One of the most common chronic pain conditions is back pain, which affects an estimated 36 million Americans.1 It is the price we pay for being an upright species. Fortunately, it is also very addressable.
In understanding back pain, it is helpful to understand the anatomy of the spine. The spine is made up of a column of bones called the vertebrae. From top to bottom, these are divided into four sections:
- The seven neck/Cervical vertebrae (C1-C7)
- The 12 upper back /thoracic vertebrae (T1-T12)
- The five lower back/lumbar vertebrae (L1-L5)
- The sacrum plus the tailbone (Coccyx) at the bottom of the spine
The bones/vertebrae of the spinal column are held together by tendons, ligaments, and muscles. Between each of the vertebra are shock absorbers called "discs." These flexible pads of cartilage contain liquid. If this liquid leaks out, it can trigger inflammation and swelling, which pinches on the nerve roots causing pain.
The spinal cord itself is a critical bundle of nerve cells that are inside the spinal column and protected by it. At each of the vertebrae, nerve roots come out of the front carrying information from the brain to the body. At each level, nerve roots enter the back of the spinal column, bringing information from the body to the brain. Compression of, or damage to, these nerve roots causes pain and loss of sensation.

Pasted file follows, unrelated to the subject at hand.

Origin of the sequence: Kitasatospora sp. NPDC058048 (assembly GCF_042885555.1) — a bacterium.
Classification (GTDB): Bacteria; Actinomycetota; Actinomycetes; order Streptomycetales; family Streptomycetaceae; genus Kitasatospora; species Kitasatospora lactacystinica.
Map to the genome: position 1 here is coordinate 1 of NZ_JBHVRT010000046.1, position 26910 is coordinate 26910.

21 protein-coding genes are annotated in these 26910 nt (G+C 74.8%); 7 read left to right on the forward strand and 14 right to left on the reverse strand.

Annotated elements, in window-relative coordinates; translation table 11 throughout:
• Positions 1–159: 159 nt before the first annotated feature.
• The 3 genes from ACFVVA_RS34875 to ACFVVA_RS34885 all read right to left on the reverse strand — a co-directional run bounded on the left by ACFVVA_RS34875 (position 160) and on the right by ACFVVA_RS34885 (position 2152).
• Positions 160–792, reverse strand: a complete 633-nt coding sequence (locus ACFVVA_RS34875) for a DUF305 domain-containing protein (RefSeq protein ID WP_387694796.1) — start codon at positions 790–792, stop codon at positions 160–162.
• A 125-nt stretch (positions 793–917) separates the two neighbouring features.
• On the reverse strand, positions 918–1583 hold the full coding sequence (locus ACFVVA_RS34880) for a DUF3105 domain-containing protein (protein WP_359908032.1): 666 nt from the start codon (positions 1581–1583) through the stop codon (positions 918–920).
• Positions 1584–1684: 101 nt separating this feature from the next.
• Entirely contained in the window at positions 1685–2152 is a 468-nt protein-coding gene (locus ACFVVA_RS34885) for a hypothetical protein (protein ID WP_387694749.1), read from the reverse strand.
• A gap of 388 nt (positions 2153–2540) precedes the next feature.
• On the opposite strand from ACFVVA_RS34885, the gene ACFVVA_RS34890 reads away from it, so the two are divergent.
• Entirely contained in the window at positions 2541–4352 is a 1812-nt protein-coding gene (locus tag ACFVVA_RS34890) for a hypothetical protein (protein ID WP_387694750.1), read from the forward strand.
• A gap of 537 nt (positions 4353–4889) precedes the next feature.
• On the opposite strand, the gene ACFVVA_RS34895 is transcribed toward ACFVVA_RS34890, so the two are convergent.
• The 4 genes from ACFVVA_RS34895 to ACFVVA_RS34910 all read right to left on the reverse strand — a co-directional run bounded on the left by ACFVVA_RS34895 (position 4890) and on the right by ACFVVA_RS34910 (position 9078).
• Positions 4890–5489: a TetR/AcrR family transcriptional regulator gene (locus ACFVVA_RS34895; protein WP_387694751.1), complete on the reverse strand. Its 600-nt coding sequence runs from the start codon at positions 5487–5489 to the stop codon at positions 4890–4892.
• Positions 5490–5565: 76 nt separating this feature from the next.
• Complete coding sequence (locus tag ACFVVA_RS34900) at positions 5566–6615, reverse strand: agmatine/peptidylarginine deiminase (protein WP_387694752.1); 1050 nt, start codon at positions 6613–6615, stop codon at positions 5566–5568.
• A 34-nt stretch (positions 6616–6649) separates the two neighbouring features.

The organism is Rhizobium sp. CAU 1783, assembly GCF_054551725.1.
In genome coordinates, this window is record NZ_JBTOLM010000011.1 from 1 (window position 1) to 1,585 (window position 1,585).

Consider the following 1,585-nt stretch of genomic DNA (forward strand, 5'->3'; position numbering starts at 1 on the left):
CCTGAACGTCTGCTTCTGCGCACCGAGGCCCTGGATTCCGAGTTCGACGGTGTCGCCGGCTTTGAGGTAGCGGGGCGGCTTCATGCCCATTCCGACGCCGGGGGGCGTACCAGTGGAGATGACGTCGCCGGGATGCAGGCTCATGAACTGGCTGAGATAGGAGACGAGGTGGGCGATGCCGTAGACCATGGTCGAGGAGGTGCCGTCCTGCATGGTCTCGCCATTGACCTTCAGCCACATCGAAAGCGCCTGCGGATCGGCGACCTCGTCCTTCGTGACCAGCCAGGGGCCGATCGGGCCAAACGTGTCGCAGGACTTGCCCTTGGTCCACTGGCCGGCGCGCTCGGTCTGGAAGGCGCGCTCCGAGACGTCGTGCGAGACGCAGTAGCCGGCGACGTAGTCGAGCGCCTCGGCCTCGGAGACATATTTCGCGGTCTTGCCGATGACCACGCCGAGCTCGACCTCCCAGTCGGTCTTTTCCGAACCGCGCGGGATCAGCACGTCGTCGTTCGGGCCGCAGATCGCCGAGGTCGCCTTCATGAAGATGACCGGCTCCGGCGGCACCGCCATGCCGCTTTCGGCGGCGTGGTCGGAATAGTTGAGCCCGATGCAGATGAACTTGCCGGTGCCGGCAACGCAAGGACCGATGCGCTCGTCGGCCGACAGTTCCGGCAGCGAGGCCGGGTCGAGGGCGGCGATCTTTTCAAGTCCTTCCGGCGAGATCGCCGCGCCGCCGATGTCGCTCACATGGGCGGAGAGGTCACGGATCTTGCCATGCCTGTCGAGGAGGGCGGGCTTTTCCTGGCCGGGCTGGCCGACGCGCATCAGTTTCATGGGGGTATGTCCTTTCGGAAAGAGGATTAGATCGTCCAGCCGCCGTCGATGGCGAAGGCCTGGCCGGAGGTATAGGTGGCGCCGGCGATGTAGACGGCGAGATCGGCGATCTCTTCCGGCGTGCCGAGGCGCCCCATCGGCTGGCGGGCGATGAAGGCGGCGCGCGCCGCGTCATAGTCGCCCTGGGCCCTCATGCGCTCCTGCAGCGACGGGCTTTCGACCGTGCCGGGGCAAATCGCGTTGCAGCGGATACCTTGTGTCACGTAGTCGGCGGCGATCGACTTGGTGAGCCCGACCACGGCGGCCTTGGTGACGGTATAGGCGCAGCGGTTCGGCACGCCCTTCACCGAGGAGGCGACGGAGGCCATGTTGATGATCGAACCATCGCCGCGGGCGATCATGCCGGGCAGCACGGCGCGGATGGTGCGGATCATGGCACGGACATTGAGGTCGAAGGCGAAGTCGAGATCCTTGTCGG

It's always good to start with the basics. For example, in one study people with low back pain who slept on a medium firm mattress had less back pain than those who slept on a firm mattress.2 Distraction and relaxation, such as listening to relaxing music for one half hour daily for three weeks, also reduced back pain by 40%.3
In disc disease, the nerve is being pinched as it comes out of the spine. As the vertebrae and discs (the building blocks that make up the spine) develop wear and tear, the disc, which acts as a shock absorber between the vertebrae, sometimes ruptures and the fluid inside of the disc leaks out. As noted above, this disc fluid can cause inflammation and swelling that can compress the nerve as it enters or leaves the spine, causing pain. MRIs and x-rays are poor indicators of whether the pain is coming from disc disease (vs. tight muscles or muscle spasm pinching the nerve) as almost everyone shows normal "wear and tear" on their back x-rays.
Until recently, over 70% of back pain from disc disease could be eliminated without surgery by simply giving six intravenous injections of an old gout medicine called colchicine. Given intravenously (IV), this medicine gets into the disc space and turns off the inflammation and swelling. Relief usually occurs by the 5th to 6th dose. If used in the proper dose, it is very safe, with the main risk being rare and severe allergic reactions (similar to the risk with penicillin) and a nasty skin burn if it leaks out of the IV (the medication has to stay in the vein, not anywhere else). This can usually be easily avoided by making sure the IV is flowing well. Two studies with over 1,000 patients (one study being placebo controlled) have shown the same 70% relief rate that I and others who use it in practice have found.4,5 Only one study (conducted with 14 long-term workman's compensation patients who had failed all other therapies, where no therapy was likely to help) did not show benefit.